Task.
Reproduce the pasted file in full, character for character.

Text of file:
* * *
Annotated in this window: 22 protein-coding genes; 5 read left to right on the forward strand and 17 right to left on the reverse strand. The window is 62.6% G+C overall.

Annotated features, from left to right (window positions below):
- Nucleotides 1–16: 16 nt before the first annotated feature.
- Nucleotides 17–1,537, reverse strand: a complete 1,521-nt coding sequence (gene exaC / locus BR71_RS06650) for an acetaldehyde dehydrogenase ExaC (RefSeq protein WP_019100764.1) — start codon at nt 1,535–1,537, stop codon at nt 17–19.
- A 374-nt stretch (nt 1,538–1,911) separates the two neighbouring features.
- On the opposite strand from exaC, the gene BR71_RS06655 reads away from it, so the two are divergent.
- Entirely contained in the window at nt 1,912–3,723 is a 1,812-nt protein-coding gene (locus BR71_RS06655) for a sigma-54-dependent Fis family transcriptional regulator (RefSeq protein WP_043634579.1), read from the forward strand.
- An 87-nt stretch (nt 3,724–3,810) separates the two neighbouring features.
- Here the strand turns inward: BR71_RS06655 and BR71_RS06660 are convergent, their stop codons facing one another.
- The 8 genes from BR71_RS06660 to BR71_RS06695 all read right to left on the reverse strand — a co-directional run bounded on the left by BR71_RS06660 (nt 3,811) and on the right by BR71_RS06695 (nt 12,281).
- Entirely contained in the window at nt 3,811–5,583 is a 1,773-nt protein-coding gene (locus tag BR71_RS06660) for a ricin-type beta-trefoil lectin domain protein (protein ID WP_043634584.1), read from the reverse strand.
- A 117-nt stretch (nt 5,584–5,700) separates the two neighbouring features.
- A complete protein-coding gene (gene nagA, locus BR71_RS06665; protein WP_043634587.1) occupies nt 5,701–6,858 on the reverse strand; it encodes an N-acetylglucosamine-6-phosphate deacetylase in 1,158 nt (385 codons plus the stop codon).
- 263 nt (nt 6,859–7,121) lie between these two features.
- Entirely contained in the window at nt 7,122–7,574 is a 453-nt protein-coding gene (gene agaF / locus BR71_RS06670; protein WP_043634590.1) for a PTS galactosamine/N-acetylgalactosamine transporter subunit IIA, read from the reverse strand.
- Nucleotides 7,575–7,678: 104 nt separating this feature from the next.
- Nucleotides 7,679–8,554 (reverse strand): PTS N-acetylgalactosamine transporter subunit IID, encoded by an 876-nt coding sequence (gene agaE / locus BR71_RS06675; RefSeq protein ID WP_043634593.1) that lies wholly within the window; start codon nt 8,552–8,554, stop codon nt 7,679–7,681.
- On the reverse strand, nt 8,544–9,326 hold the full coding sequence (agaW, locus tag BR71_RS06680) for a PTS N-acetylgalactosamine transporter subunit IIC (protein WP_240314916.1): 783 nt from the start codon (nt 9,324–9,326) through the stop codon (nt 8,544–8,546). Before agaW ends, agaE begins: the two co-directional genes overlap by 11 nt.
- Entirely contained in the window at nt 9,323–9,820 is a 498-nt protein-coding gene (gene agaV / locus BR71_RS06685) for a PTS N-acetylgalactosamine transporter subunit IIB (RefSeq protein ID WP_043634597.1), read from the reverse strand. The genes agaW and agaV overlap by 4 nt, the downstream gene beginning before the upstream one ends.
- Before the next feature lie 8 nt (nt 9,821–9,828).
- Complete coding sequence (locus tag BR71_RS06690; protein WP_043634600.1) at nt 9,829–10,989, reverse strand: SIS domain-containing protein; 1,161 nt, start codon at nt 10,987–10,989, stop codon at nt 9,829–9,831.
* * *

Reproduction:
Annotated in this window: 22 protein-coding genes; 5 read left to right on the forward strand and 17 right to left on the reverse strand. The window is 62.6% G+C overall.

Annotated features, from left to right (window positions below):
- Nucleotides 1–16: 16 nt before the first annotated feature.
- Nucleotides 17–1,537, reverse strand: a complete 1,521-nt coding sequence (gene exaC / locus BR71_RS06650) for an acetaldehyde dehydrogenase ExaC (RefSeq protein WP_019100764.1) — start codon at nt 1,535–1,537, stop codon at nt 17–19.
- A 374-nt stretch (nt 1,538–1,911) separates the two neighbouring features.
- On the opposite strand from exaC, the gene BR71_RS06655 reads away from it, so the two are divergent.
- Entirely contained in the window at nt 1,912–3,723 is a 1,812-nt protein-coding gene (locus BR71_RS06655) for a sigma-54-dependent Fis family transcriptional regulator (RefSeq protein WP_043634579.1), read from the forward strand.
- An 87-nt stretch (nt 3,724–3,810) separates the two neighbouring features.
- Here the strand turns inward: BR71_RS06655 and BR71_RS06660 are convergent, their stop codons facing one another.
- The 8 genes from BR71_RS06660 to BR71_RS06695 all read right to left on the reverse strand — a co-directional run bounded on the left by BR71_RS06660 (nt 3,811) and on the right by BR71_RS06695 (nt 12,281).
- Entirely contained in the window at nt 3,811–5,583 is a 1,773-nt protein-coding gene (locus tag BR71_RS06660) for a ricin-type beta-trefoil lectin domain protein (protein ID WP_043634584.1), read from the reverse strand.
- A 117-nt stretch (nt 5,584–5,700) separates the two neighbouring features.
- A complete protein-coding gene (gene nagA, locus BR71_RS06665; protein WP_043634587.1) occupies nt 5,701–6,858 on the reverse strand; it encodes an N-acetylglucosamine-6-phosphate deacetylase in 1,158 nt (385 codons plus the stop codon).
- 263 nt (nt 6,859–7,121) lie between these two features.
- Entirely contained in the window at nt 7,122–7,574 is a 453-nt protein-coding gene (gene agaF / locus BR71_RS06670; protein WP_043634590.1) for a PTS galactosamine/N-acetylgalactosamine transporter subunit IIA, read from the reverse strand.
- Nucleotides 7,575–7,678: 104 nt separating this feature from the next.
- Nucleotides 7,679–8,554 (reverse strand): PTS N-acetylgalactosamine transporter subunit IID, encoded by an 876-nt coding sequence (gene agaE / locus BR71_RS06675; RefSeq protein ID WP_043634593.1) that lies wholly within the window; start codon nt 8,552–8,554, stop codon nt 7,679–7,681.
- On the reverse strand, nt 8,544–9,326 hold the full coding sequence (agaW, locus tag BR71_RS06680) for a PTS N-acetylgalactosamine transporter subunit IIC (protein WP_240314916.1): 783 nt from the start codon (nt 9,324–9,326) through the stop codon (nt 8,544–8,546). Before agaW ends, agaE begins: the two co-directional genes overlap by 11 nt.
- Entirely contained in the window at nt 9,323–9,820 is a 498-nt protein-coding gene (gene agaV / locus BR71_RS06685) for a PTS N-acetylgalactosamine transporter subunit IIB (RefSeq protein ID WP_043634597.1), read from the reverse strand. The genes agaW and agaV overlap by 4 nt, the downstream gene beginning before the upstream one ends.
- Before the next feature lie 8 nt (nt 9,821–9,828).
- Complete coding sequence (locus tag BR71_RS06690; protein WP_043634600.1) at nt 9,829–10,989, reverse strand: SIS domain-containing protein; 1,161 nt, start codon at nt 10,987–10,989, stop codon at nt 9,829–9,831.